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Why Boycotting Sochi Would Have Done More Harm Than Good

By Ginny Gilder


On February 20th of 1980, I was pushing through the most gruesome of training sessions, running—really racing—stairs (nine flights per set, six to ten sets per session) in hot pursuit of my dream: a berth on the U.S. Rowing team scheduled to compete in at the Moscow Olympics in five months. As I reached the top landing, gasping for breath, I huffed to my workout companion, Sally Fisher, “Why are we doing this? Today is Carter’s deadline: the boycott’s official.” Sally shrugged, “I know. But we have two more sets,” and started back down the stairs. Of course I had to keep up. Politics or not, I had a workout to finish.

Those stairs made me strong, and my dream came true, committed beyond reason as I was to that outcome, driven by my passion for rowing—the feel of a fast boat skimming across water, the belief that I could move a slender racing shell faster than anyone else, and the longing to represent my country honorably at the incomparable global celebration of human achievement known as the Olympic Games.

I was no different from today’s Olympians, those who have spent the past two weeks at Sochi, pursuing their dreams of Olympic hardware, driven by similar compulsions. But the ending of their story is a happy one, whether they come home with medals to savor or memories to share, whereas mine was not. They got to compete, but I had to stay home.

The United States Olympic delegation to the 1980 Moscow Games, along with those of over 60 other countries, never made it to the starting line. Dubious credit goes to then-President Jimmy Carter, who wielded a boycott of the OIympics as his administration’s weapon of choice in opposing the Soviet Union’s invasion of Afghanistan in the fall of 1979. While he did nothing to derail the host country’s military strategy, Carter succeeded in sacrificing the dreams of thousands of athletes worldwide and blurring the lines between global politics and global community-building.

The Olympics provide a singular opportunity for citizens from every country to convene and connect in the shared pursuit of excellence. It is an extraordinary experience, not just for medalists, not just for competitors, but for spectators as well. Carter hurt the Olympic movement, not the Soviets. He destroyed the dreams of thousands of athletes without saving any Afghani lives. A life without dreams is a life without hope. A life without hope is barely a life.

Carter not only diminished the effect of the 1980 Olympics, but he undermined the power of the 1984 Games, held in Los Angeles four years later, when the still-extant Eastern Bloc retaliated for the United States’ absence in 1980 with a boycott of its own. Again, athletes suffered and dreams died, while the Soviet Union remained ensconced in its military engagement in Afghanistan.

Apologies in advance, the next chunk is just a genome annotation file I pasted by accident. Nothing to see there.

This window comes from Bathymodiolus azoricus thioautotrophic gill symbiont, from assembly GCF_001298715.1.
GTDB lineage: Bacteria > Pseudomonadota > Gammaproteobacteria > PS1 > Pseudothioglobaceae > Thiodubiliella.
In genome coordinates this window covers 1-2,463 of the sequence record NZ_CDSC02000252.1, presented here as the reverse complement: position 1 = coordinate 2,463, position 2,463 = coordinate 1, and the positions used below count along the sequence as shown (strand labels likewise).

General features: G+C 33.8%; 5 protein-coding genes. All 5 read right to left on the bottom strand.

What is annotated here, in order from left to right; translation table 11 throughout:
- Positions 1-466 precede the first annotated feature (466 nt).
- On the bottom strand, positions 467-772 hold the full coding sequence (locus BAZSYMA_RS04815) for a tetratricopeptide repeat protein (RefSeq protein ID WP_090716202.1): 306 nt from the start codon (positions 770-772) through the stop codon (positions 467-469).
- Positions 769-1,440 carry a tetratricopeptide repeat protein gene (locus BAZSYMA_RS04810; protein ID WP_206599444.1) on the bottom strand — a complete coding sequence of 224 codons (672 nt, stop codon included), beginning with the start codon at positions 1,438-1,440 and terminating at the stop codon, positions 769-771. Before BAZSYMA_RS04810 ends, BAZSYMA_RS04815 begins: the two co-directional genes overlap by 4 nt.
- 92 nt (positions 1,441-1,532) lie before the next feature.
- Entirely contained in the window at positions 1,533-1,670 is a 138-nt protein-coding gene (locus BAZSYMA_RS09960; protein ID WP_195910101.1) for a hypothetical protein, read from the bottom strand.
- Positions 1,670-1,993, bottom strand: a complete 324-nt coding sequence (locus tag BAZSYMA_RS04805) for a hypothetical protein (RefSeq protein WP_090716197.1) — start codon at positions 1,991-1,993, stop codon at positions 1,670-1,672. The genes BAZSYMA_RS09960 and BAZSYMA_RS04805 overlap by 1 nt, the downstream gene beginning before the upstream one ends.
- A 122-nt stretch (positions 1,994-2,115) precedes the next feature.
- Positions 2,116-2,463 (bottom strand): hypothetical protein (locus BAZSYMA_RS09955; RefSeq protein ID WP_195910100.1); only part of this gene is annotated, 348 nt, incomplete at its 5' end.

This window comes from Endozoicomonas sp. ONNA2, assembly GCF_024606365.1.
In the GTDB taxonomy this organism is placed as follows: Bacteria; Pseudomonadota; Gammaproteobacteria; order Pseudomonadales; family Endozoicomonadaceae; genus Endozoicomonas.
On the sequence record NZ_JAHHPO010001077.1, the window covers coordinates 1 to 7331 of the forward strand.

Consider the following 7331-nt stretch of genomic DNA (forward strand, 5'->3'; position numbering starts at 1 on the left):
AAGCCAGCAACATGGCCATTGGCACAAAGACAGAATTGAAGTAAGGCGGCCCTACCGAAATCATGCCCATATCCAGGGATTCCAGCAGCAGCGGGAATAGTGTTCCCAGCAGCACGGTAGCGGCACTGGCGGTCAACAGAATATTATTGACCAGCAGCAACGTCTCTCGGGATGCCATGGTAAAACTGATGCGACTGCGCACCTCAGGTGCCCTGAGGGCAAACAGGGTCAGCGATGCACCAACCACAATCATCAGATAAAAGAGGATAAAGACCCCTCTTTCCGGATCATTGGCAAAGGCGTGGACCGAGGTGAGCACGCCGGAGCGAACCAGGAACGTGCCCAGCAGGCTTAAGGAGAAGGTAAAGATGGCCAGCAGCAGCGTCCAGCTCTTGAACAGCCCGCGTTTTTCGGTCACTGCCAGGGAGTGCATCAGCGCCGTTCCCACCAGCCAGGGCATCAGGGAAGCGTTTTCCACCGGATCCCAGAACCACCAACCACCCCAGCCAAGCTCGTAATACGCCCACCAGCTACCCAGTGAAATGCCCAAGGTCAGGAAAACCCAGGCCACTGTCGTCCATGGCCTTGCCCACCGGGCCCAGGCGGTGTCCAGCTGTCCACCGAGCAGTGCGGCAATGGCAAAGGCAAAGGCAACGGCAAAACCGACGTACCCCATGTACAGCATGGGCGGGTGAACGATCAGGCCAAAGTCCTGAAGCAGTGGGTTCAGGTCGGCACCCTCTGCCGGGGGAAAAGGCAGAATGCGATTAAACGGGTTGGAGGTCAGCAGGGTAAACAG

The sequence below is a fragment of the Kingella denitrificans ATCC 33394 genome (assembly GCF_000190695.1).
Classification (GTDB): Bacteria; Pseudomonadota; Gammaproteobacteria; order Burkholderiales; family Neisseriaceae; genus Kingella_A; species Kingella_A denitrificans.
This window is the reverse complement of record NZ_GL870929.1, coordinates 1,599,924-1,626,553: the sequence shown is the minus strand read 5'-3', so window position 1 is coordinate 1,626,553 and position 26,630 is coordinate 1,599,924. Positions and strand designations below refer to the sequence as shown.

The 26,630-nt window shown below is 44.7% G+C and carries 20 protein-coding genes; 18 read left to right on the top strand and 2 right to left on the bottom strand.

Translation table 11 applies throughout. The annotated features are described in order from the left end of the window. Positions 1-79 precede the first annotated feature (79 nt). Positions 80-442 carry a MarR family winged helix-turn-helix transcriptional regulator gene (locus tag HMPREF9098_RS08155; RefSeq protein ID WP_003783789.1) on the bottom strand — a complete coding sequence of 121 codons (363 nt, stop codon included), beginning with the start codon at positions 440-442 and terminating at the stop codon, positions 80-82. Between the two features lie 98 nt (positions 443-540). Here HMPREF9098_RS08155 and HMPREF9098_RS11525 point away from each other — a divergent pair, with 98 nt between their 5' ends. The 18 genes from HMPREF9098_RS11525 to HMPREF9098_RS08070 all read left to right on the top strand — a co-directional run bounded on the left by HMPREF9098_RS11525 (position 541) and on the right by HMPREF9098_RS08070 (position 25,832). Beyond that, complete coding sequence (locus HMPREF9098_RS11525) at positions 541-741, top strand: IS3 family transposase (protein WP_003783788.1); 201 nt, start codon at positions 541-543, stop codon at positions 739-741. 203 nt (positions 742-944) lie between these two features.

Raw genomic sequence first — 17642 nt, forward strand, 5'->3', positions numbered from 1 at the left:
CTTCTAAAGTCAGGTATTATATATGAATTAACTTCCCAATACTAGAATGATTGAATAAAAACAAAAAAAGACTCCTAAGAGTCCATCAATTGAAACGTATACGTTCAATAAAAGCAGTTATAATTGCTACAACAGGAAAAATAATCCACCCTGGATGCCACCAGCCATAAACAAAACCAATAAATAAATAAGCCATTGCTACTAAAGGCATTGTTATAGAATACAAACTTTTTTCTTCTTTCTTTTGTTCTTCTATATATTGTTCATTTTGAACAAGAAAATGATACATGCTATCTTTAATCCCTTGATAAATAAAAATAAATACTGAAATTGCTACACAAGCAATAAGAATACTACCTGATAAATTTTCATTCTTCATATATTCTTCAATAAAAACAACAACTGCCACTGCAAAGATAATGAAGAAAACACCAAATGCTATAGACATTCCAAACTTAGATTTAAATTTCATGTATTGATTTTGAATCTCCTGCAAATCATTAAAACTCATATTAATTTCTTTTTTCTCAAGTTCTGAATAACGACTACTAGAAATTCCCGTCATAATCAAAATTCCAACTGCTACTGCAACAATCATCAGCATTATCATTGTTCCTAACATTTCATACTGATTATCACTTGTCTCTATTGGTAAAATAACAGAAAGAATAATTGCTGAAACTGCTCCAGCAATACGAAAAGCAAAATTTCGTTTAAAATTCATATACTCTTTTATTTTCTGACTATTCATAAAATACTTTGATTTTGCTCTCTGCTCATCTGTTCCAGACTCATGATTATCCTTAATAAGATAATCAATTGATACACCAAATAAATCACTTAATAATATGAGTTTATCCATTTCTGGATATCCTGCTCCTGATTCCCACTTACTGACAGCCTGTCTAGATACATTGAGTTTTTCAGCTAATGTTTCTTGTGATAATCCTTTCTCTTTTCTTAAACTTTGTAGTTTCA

Fast forward 34 years later. This time, on February 20th, the Canadian women’s hockey team defeated the US 3–2 and won gold, a Russian teenager dethroned the reigning ice skating queen, and an American woman won the half pipe event. The US could have skipped these games too, thanks to more poor behavior on the host country’s part. This time, Russia didn’t invade another nation, but diminished the rights of its own citizens when legislators passed a law banning the “propaganda of nontraditional sexual relations.” A flagrant violation of the Olympic Charter, which establishes non-discrimination as a fundamental principle of the Olympic Games, the Russian law has created a threatening environment for gay citizens and athletes, regardless of their nationality.

Reaction came swiftly and from all corners. Governments, corporate partners of the Games, and citizens across the world condemned the Russian government. Calls for boycotting the Games sounded in the media, across the internet, and in civic circles. Something had to be done.

President Obama listened and responded. He did not attend Opening Ceremonies, thereby denying Russia the prestige and pedigree that typically accrues to the host country. In his stead, Obama sent openly gay delegates, sending a flagrant message of dissent without diminishing the power of the moment. In fact, he used the might of the Olympic Games, the global reach of the Opening Ceremonies, beamed into hundreds of millions of homes across the planet to deliver the message of human rights, without rancor, with dignity.

No athletes’ Olympic dreams died this time. Maybe that seems trivial; after all, it’s only sports, right? How important is winning a curling match, a ski race, a skating competition? Sports: human expression that defies national boundaries, dreams of athletic greatness that inspire others to dreams of different kinds of greatness, the foundation of human progress. That’s the power of the Olympic flame, igniting human passion to strive; that’s the power our president used to promote the dream of equality. I’m so glad he didn’t snuff the flame with the chill waters of political expediency.



Ginny_gilderGinny Gilder is an Olympic silver medalist in rowing, the founder and CEO of an investment business, and co-owner of the Seattle Storm. Her memoir is forthcoming from Beacon Press.